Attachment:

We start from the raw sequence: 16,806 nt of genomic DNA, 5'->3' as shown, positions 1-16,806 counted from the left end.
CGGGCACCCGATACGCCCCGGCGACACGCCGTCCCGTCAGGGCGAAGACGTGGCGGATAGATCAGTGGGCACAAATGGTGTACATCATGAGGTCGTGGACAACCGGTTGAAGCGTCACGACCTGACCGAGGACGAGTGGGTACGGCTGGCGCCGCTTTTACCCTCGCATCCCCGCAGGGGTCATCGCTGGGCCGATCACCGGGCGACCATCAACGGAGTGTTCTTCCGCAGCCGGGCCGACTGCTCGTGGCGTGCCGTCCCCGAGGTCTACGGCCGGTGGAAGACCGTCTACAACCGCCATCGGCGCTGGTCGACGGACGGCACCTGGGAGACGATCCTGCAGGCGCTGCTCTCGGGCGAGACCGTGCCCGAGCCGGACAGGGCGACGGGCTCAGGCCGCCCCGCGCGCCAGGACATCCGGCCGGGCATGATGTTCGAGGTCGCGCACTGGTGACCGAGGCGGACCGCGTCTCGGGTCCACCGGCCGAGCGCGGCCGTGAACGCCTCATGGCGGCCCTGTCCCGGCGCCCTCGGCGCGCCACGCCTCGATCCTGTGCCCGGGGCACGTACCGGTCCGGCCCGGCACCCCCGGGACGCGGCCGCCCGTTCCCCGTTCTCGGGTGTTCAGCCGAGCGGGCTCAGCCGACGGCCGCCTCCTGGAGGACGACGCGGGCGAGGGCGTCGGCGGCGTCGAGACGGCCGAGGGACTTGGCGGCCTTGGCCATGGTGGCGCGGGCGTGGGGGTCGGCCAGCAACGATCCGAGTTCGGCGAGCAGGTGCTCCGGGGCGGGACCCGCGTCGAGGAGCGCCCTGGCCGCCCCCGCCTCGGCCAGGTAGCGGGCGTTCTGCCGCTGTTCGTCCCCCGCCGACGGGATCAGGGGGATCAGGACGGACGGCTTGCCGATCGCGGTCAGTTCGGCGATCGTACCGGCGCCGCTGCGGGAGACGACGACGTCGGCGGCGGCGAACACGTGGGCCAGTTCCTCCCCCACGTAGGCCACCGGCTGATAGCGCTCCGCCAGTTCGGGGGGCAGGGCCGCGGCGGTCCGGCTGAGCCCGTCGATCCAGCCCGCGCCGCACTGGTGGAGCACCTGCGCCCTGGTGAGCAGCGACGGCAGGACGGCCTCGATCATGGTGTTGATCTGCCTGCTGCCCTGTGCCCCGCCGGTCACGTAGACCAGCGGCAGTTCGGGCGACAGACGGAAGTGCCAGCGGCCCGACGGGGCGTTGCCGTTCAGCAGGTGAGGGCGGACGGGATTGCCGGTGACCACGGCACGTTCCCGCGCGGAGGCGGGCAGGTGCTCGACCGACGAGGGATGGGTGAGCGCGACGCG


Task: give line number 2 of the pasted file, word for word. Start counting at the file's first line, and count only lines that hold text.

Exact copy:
CGGGCACCCGATACGCCCCGGCGACACGCCGTCCCGTCAGGGCGAAGACGTGGCGGATAGATCAGTGGGCACAAATGGTGTACATCATGAGGTCGTGGACAACCGGTTGAAGCGTCACGACCTGACCGAGGACGAGTGGGTACGGCTGGCGCCGCTTTTACCCTCGCATCCCCGCAGGGGTCATCGCTGGGCCGATCACCGGGCGACCATCAACGGAGTGTTCTTCCGCAGCCGGGCCGACTGCTCGTGGCGTGCCGTCCCCGAGGTCTACGGCCGGTGGAAGACCGTCTACAACCGCCATCGGCGCTGGTCGACGGACGGCACCTGGGAGACGATCCTGCAGGCGCTGCTCTCGGGCGAGACCGTGCCCGAGCCGGACAGGGCGACGGGCTCAGGCCGCCCCGCGCGCCAGGACATCCGGCCGGGCATGATGTTCGAGGTCGCGCACTGGTGACCGAGGCGGACCGCGTCTCGGGTCCACCGGCCGAGCGCGGCCGTGAACGCCTCATGGCGGCCCTGTCCCGGCGCCCTCGGCGCGCCACGCCTCGATCCTGTGCCCGGGGCACGTACCGGTCCGGCCCGGCACCCCCGGGACGCGGCCGCCCGTTCCCCGTTCTCGGGTGTTCAGCCGAGCGGGCTCAGCCGACGGCCGCCTCCTGGAGGACGACGCGGGCGAGGGCGTCGGCGGCGTCGAGACGGCCGAGGGACTTGGCGGCCTTGGCCATGGTGGCGCGGGCGTGGGGGTCGGCCAGCAACGATCCGAGTTCGGCGAGCAGGTGCTCCGGGGCGGGACCCGCGTCGAGGAGCGCCCTGGCCGCCCCCGCCTCGGCCAGGTAGCGGGCGTTCTGCCGCTGTTCGTCCCCCGCCGACGGGATCAGGGGGATCAGGACGGACGGCTTGCCGATCGCGGTCAGTTCGGCGATCGTACCGGCGCCGCTGCGGGAGACGACGACGTCGGCGGCGGCGAACACGTGGGCCAGTTCCTCCCCCACGTAGGCCACCGGCTGATAGCGCTCCGCCAGTTCGGGGGGCAGGGCCGCGGCGGTCCGGCTGAGCCCGTCGATCCAGCCCGCGCCGCACTGGTGGAGCACCTGCGCCCTGGTGAGCAGCGACGGCAGGACGGCCTCGATCATGGTGTTGATCTGCCTGCTGCCCTGTGCCCCGCCGGTCACGTAGACCAGCGGCAGTTCGGGCGACAGACGGAAGTGCCAGCGGCCCGACGGGGCGTTGCCGTTCAGCAGGTGAGGGCGGACGGGATTGCCGGTGACCACGGCACGTTCCCGCGCGGAGGCGGGCAGGTGCTCGACCGACGAGGGATGGGTGAGCGCGACGCG